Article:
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Polyamory is more than just an excellent drag
name. It's the state of being openly in love
with more than one person, or having more than
one love relationship simultaneously. Kind of
like polygamy without the marriage part.
Thanks to HBO's new series
"Big Love," which features a Utah polygamist
with three wives, romantic multitasking is
getting viewed with a fresh new eye. Honestly, I
think a lot of people are in polyamorous
relationships. It's just that one member of the
group doesn't know about it yet -- they're
I mentioned this theory to Janet Kira Lessin,
president and CEO of the World Polyamory
Association, and she thinks it's just about
right. "Our society suffers from pluralistic
ignorance. We're doing one thing while
professing another," she says."Polyamory is just
another offshoot of people who are sick and
tired of having to lie."
Janet and her husband, Sasha, a
psychotherapist, both do relationship and
polyamory counseling and teach tantra in Maui.
Married since 1997, Janet says, "[Sasha] and I
are primaries," meaning they have priority among
whoever else they bring into the relationship.
"We dated this other couple for four years and
that was just incredible," she says. The other
pair had to leave Maui for reasons not related
to the relationship. "It was like breaking up,"
Janet says, a little wistful at the thought. But
life goes on. "We have another single fellow
that we're starting to date right now."
I've never tried polyamory myself, but have
always been curious about it for lots of
reasons. Maybe it's because I'm an American, and
I think more is better. Second, I've far too
often been plagued by this quandary: Do I date
the one who is safe, comfortable and good? Or
the one who's so hot my jeans catch fire?
Polyamory seems like it would eliminate that
I'm not entirely joking. Are people really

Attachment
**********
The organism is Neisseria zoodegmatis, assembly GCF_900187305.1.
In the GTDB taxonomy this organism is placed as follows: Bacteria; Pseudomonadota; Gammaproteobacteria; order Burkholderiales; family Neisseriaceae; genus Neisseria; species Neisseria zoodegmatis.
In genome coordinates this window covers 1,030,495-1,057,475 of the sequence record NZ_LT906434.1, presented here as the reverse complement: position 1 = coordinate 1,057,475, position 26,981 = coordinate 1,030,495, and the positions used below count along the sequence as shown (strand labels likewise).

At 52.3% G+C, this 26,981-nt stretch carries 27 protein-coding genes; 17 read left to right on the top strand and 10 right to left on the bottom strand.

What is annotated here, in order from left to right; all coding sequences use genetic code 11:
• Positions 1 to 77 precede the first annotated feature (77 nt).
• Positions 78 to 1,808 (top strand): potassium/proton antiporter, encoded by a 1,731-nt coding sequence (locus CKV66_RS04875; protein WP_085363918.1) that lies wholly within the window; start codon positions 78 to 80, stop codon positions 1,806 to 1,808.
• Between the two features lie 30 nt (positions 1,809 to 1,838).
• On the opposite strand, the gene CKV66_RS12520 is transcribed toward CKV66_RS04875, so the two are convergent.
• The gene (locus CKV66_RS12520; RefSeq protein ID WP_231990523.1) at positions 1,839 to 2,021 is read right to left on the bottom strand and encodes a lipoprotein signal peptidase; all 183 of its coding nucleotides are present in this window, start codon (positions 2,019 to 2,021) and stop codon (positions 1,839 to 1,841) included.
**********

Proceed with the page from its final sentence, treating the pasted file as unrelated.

like dinner courses at Joan Crawford's house:
You can't have the next one until you're totally
finished with the first?
"People in monogamous relationships are
sometimes afraid to share their thoughts," Janet
says. Been there. But if we tried, would the
world really end? Or could we come to terms with
other attractions and affections so they woudn't
have to mean the end of a good thing, the
foregoing of an also-good thing or a potential
Never having tried polyamory, I don't know if
I could handle it or not. "You [need] to have a
willingness to look at jealousy and see what it
really is," says Janet, who was in two
traditional marriages (the first ended in abuse)
before trying polyamory in 1991. "Are you
feeling envy? Are you feeling abandoned? What is
jealousy for you?"
"Yes, I have experienced being jealous in
this lifestyle," she says, but she has a
community where she can talk about it. Another
thing about polyamory is that typical
relationship processes are accelerated. "If you
have baggage, you're going to have it shown to
you by more than one person," she says. You "get
busted on your shit" more quickly.
I admire Janet's guts for trying it. At the
moment, for me to worry about handling multiple
partners would be like practicing my Oscar
speech because I got on the 7-11 store cam.
Since I don't have one steady partner, wondering
about two seems a little premature.
But it's an interesting thought -- especially
now, when traditional marriage seems to be going
through a bit of an identity crisis. You have
gay couples wanting to get married, and you know
they're going to do it better than straight
people (please see couture, design, dinner
parties, manners and every other civilizing
element of society).
Then there's the divorce rate -- which,
according to Erika Lawrence, director of the UI
Center for Marital and Family Studies, "has
remained stable at 40 percent over the last 10
to 15 years" for first marriages, while it
"hovers around 66 percent" for second and third
timers. If cars didn't work 40 percent to 66
percent of the time, people would start
hang-gliding to work.
So it seem less surprising that people might
be looking for a new way to couple (or triple or
quadruple). I don't know if America is ready for
polyamory, but as Janet points out, people used
to smoke everywhere, and now nobody does.
There's lag time for things to change, but
change they do.
And she seems pretty happy. "I did something
right in my life to come to this place," she
says. "My life has been magical."
Langley is a freelance writer in Orlando,